Is ‘Renovated’ a Selling Point for Short-Term Rentals?

See all my articles on short-term-rental listing writing, including on titles/headlines, photo captions, opening paragraphs, the full listing description, and more.

In my work with the clients for whom I write listing descriptions, I’ve steered away from words like “renovated” because I believe they don’t have much meaning for guests since guests don’t know what the place looked like before and are much more focused on how it looks now.

But I know other experts, especially those in a real-estate realm, support “renovated” as a selling point. So, I conducted some informal crowd-sourcing on Facebook among friends who frequently book short-term rentals.

Of the 20 people who responded, about a quarter of them feel as I do – “renovated” is not a selling point that would motivate them to book a short-term rental. For one of them, it was even a negative. “Renovated is a negative for me,” he said. “It means the place is old.” A respondent whose views align precisely with mine said: “‘Renovated,’ to me, implies ‘not as bad as it used to be;’ there isn’t enough info to make it a positive. What was renovated? Talk about that instead – quaint cottage feel with all the benefits of a fully upgraded kitchen, for example.”

How recently and what part of the property?
Several others were interested in “renovation” as a selling point, but wanted to see more specifics (such as the upgraded kitchen the preceding respondent referred to). Some wanted to see the qualifier “recently” or information on when the renovation took place. Said one respondent: “If it’s a ‘quaint cottage’ then I think ‘renovated 2021’ might counter the impression of age.” Another noted: “‘Recently renovated’ has the connotation of modern amenities, even if in a quaint antique style.” Several respondents who fell into this category felt that “updated” would be a better selling point than “renovated.” “New” and “modern” were also cited as selling points for some.

Signifies attention and maintenance
Some respondents want to see “renovated” because they feel the word signifies that the owners take care of the property. For one respondent, “renovated” means, “I’d be less inclined to think it was run down and needing repair, and I’d expect everything to be in working order.” Said another: “I love the word ‘renovated’ in a listing. Tells me attention has been paid.” And another: “It tells me the owner maintains the property and furniture. I hate when I look at gorgeous listings online and then arrive to find a stained, broken, worn house.”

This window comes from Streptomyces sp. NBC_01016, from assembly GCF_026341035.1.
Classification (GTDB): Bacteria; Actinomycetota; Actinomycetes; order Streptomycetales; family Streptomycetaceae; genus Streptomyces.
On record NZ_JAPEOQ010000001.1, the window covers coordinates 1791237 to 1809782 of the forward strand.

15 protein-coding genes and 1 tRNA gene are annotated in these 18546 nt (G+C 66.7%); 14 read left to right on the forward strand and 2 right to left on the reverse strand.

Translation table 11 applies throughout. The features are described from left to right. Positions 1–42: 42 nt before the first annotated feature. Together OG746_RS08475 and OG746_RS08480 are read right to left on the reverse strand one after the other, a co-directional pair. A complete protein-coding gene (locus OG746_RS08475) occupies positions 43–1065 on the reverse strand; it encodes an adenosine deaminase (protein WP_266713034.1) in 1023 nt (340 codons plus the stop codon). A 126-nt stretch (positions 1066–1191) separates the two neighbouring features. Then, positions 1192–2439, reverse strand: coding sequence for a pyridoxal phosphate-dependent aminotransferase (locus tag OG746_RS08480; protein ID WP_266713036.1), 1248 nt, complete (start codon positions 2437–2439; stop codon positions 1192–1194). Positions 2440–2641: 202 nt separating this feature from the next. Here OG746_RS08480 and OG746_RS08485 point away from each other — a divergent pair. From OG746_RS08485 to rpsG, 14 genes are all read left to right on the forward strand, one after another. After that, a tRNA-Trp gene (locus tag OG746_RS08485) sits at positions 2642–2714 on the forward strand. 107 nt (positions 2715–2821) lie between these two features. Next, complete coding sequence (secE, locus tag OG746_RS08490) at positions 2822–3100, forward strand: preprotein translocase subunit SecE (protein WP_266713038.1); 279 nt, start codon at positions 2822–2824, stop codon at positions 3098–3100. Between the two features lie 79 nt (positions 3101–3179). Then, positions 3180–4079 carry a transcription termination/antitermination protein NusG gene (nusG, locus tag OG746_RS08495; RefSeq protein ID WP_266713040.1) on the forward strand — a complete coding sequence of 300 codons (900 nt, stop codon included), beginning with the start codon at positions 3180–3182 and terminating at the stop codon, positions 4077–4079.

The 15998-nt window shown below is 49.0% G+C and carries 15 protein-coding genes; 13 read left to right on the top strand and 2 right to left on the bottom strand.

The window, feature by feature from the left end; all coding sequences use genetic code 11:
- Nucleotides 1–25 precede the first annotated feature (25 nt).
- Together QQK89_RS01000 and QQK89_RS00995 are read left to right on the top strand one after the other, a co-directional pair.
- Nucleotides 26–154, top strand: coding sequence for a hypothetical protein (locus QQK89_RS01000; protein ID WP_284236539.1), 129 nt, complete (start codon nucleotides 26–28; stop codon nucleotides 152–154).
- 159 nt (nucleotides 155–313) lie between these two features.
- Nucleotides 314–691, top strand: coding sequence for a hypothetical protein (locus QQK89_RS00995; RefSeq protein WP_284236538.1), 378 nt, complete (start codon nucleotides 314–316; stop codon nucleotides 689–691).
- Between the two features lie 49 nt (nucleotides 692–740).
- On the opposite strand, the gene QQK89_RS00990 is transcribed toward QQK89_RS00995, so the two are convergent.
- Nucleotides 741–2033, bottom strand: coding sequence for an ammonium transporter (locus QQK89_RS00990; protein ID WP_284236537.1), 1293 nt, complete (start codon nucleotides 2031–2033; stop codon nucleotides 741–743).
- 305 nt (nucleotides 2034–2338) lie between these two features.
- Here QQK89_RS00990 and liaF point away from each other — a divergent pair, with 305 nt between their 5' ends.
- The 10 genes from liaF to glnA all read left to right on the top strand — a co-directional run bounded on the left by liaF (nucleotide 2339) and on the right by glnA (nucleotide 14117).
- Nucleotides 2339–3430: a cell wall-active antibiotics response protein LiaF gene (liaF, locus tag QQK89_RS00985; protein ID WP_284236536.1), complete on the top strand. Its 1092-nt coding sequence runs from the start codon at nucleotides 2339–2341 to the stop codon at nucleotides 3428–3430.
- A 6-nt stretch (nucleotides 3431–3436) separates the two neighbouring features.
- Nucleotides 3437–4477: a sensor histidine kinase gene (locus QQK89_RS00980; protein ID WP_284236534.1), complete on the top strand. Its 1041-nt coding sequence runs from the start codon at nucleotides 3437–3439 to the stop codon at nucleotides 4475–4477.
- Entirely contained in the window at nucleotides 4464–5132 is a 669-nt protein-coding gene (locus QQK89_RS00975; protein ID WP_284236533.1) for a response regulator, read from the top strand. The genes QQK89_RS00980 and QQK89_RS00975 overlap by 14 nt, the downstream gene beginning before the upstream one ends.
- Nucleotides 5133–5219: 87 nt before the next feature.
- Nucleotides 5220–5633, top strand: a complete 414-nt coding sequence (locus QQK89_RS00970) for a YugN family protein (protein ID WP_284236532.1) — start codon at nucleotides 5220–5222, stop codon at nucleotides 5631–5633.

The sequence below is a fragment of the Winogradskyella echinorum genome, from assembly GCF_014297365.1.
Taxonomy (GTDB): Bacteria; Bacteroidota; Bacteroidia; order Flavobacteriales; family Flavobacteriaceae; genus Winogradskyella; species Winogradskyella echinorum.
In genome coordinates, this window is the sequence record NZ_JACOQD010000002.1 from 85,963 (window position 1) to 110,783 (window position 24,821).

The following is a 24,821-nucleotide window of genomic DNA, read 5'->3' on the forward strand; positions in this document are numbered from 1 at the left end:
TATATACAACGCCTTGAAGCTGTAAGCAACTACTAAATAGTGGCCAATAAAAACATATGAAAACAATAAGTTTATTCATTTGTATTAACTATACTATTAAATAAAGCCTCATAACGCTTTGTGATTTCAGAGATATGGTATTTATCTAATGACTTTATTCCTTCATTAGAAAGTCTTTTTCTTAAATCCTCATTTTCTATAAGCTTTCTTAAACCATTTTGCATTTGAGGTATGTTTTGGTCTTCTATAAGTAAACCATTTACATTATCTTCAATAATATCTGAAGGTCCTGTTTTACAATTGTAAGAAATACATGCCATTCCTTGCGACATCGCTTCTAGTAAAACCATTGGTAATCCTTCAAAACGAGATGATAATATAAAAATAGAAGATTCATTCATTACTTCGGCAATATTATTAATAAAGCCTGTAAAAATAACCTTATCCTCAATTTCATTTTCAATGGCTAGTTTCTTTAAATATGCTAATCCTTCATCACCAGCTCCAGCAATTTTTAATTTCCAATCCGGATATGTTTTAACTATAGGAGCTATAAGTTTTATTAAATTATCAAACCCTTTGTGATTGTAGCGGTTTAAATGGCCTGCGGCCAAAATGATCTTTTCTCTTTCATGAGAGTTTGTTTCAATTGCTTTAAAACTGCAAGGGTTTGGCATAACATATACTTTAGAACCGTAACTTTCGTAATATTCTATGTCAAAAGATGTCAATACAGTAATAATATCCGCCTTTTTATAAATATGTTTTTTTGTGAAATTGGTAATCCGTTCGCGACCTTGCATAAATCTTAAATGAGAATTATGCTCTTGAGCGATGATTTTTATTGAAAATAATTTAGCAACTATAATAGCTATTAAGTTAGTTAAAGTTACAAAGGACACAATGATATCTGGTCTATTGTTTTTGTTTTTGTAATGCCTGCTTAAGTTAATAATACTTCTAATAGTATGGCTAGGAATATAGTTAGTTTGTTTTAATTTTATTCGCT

Bottom line
The word “renovated” is a booking-motivator to some prospective guests but means nothing to others. Thus, in an Airbnb title/headline, which is one of the first things a prospective guest sees in the listing and is limited to 50 characters, you may want to prioritize other selling points that are more universally appealing, such as “hot tub,” “pool,” or “game room.” You also may get more mileage out of “updated.” I’d recommend leaving “renovated” out of the headline/title, but considering inserting it in the 500-character opening paragraph. Also consider revealing when the property was renovated and what parts of the property were included in the renovation.

Need help with writing a listing description or photo captions? See my site or contact me. See all my articles on short-term rental listings.

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